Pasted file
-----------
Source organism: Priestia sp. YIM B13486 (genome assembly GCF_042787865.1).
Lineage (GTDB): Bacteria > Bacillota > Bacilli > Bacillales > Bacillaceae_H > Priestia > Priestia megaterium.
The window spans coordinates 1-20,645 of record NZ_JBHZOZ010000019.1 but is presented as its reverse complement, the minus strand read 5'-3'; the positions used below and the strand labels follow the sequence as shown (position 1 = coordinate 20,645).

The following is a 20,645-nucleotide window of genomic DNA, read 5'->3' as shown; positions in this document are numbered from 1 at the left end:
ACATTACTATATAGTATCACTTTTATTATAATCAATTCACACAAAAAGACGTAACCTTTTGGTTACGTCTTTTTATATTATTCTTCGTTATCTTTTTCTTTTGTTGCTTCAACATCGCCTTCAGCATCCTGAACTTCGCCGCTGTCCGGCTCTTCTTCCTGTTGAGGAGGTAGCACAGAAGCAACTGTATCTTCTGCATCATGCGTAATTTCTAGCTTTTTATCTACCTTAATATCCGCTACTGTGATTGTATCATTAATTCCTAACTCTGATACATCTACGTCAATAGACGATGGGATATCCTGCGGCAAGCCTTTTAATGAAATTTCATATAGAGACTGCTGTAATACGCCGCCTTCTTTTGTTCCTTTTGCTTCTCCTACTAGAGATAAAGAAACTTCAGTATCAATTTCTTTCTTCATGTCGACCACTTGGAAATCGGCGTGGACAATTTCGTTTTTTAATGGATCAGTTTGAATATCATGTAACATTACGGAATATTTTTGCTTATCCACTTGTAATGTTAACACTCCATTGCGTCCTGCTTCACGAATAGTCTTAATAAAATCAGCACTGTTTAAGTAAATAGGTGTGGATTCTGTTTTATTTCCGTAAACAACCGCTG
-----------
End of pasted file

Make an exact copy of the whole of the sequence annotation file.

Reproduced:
Source organism: Priestia sp. YIM B13486 (genome assembly GCF_042787865.1).
Lineage (GTDB): Bacteria > Bacillota > Bacilli > Bacillales > Bacillaceae_H > Priestia > Priestia megaterium.
The window spans coordinates 1-20,645 of record NZ_JBHZOZ010000019.1 but is presented as its reverse complement, the minus strand read 5'-3'; the positions used below and the strand labels follow the sequence as shown (position 1 = coordinate 20,645).

The following is a 20,645-nucleotide window of genomic DNA, read 5'->3' as shown; positions in this document are numbered from 1 at the left end:
ACATTACTATATAGTATCACTTTTATTATAATCAATTCACACAAAAAGACGTAACCTTTTGGTTACGTCTTTTTATATTATTCTTCGTTATCTTTTTCTTTTGTTGCTTCAACATCGCCTTCAGCATCCTGAACTTCGCCGCTGTCCGGCTCTTCTTCCTGTTGAGGAGGTAGCACAGAAGCAACTGTATCTTCTGCATCATGCGTAATTTCTAGCTTTTTATCTACCTTAATATCCGCTACTGTGATTGTATCATTAATTCCTAACTCTGATACATCTACGTCAATAGACGATGGGATATCCTGCGGCAAGCCTTTTAATGAAATTTCATATAGAGACTGCTGTAATACGCCGCCTTCTTTTGTTCCTTTTGCTTCTCCTACTAGAGATAAAGAAACTTCAGTATCAATTTCTTTCTTCATGTCGACCACTTGGAAATCGGCGTGGACAATTTCGTTTTTTAATGGATCAGTTTGAATATCATGTAACATTACGGAATATTTTTGCTTATCCACTTGTAATGTTAACACTCCATTGCGTCCTGCTTCACGAATAGTCTTAATAAAATCAGCACTGTTTAAGTAAATAGGTGTGGATTCTGTTTTATTTCCGTAAACAACCGCTG